One of the most talked about controversies in recent years related to religion in schools was in March 2006 when the Supreme Court of Canada ruled to allow Sikh teenagers’ to wear there dagger-like kirpans to school. It was said by the legislator that accommodating these Sikhs and allowing them to wear there kirpans under certain conditions demonstrated the importance that Canadian society attaches to protecting freedom of religion; yet, bringing a seemingly harmless bible to school can lead to a severe punishment or a likely suspension. It’s ironic to see how a potentially dangerous weapon is favored over an undisruptive book (Chartrand, Fred). In West Virginia, a picture of Jesus was the center of a legal battle, claiming that it goes against the law separating church and state. The artwork had been displayed in the high school for over thirty years and a large part of the schools history. It was stated that the portrait may be offensive to some students. How can a little picture be so insulting to people? The logic surrounding these situations don’t seem to be fairly balanced.
In Does God Make a Difference: Taking Religion Seriously in Our Schools and Universities , Warren Nord argues that we must educate more broadly about religion in ways that engender connection and understanding to enable civil discourse, discourse that involves our most deeply held beliefs. There are signs that the pendulum may be beginning to swing back to a position like that advocated by Nord: where education about religion may be more widely accepted in our universities and our public schools. It is at once encouraging and disheartening to note that some of the same forces at work 150 years ago, and so ably traced by Professor Green, are with us still. But as he reminds us, incremental progress characterized the process then. So it must be now.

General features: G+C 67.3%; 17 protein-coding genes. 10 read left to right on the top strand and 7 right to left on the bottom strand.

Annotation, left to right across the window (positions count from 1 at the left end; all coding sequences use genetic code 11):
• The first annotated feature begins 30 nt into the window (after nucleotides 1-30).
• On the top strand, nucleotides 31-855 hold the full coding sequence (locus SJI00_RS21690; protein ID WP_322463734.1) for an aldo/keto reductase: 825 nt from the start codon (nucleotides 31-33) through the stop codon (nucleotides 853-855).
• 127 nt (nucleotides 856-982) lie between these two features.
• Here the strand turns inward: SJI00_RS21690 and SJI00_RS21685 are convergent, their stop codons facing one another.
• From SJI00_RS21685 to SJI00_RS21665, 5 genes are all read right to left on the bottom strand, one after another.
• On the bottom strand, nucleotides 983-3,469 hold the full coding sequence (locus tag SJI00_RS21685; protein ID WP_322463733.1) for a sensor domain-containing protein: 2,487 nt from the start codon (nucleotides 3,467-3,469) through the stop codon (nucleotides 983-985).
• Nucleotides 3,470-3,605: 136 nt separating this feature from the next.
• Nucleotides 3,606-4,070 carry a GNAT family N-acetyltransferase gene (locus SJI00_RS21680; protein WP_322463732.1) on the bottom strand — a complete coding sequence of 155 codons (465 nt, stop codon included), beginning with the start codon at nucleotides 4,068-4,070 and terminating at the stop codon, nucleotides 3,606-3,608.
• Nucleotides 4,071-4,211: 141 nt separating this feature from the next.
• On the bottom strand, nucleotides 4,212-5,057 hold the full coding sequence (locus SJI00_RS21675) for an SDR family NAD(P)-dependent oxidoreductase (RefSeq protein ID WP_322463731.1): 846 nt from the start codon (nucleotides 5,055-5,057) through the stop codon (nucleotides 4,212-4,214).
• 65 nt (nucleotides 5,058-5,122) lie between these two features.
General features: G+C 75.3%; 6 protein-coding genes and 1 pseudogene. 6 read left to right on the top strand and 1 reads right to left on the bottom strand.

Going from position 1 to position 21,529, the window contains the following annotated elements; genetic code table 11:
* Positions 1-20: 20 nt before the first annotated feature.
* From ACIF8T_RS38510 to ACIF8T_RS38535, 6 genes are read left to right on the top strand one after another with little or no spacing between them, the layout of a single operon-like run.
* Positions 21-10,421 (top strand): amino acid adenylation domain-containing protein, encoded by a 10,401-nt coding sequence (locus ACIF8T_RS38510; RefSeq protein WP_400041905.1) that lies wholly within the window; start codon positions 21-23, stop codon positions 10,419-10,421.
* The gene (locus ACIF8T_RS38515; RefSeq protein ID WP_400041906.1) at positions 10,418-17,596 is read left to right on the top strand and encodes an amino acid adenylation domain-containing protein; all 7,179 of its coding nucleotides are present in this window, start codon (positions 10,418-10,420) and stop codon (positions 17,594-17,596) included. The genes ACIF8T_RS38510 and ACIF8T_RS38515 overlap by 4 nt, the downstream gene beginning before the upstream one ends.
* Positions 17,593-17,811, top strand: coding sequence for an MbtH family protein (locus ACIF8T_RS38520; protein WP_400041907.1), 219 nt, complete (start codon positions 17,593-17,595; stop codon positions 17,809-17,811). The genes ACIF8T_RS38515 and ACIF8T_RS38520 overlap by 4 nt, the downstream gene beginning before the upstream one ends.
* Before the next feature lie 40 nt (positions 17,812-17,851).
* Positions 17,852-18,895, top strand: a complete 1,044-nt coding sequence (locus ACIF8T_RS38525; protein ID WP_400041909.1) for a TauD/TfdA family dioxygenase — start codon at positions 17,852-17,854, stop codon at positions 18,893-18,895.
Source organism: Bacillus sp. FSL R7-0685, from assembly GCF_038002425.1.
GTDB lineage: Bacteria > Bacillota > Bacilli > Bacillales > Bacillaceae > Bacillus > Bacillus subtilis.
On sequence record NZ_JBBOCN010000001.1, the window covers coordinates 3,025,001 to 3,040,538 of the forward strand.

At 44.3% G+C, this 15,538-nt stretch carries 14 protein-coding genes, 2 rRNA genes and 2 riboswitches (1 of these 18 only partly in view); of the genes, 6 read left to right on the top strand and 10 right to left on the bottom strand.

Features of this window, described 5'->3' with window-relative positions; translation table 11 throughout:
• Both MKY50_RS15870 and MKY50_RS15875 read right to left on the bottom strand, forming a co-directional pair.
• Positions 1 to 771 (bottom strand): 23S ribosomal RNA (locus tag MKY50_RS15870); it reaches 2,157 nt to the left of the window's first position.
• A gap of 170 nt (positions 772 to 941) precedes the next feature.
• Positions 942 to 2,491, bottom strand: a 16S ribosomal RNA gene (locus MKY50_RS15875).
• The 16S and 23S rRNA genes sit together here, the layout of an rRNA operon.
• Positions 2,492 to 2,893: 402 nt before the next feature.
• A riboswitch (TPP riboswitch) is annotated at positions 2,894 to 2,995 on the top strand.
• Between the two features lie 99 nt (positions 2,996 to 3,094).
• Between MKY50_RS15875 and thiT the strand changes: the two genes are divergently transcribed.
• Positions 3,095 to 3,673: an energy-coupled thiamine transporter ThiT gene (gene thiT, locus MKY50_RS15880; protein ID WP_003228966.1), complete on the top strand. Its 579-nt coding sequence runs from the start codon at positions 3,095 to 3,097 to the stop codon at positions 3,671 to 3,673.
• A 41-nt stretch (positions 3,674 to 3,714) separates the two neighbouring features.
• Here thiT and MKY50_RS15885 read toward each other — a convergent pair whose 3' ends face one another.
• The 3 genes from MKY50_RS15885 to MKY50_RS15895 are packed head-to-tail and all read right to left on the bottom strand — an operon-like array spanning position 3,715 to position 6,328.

journeyed from place to place, teaching and converting hundreds of followers
and died at the age of eighty. However, his many disciples continued
spreading his teachings. At the same time Buddhism splitted into two
main schools of thought: Hinayana and Mahayana . The Followers
of Hinayana do not worship idols of Buddha as the enlightened prince
taught against idolatory. Very few other Nepalese Buddhists have adopted
the Hinayana school of thought, choosing rather to follow Mahayana teachings.
One of the central beliefs of Mahayanists is that one can achieve nirvana
by following the example of Bodhisattvas, Bodhi meaning enlightenment
and Sattva meaning essence.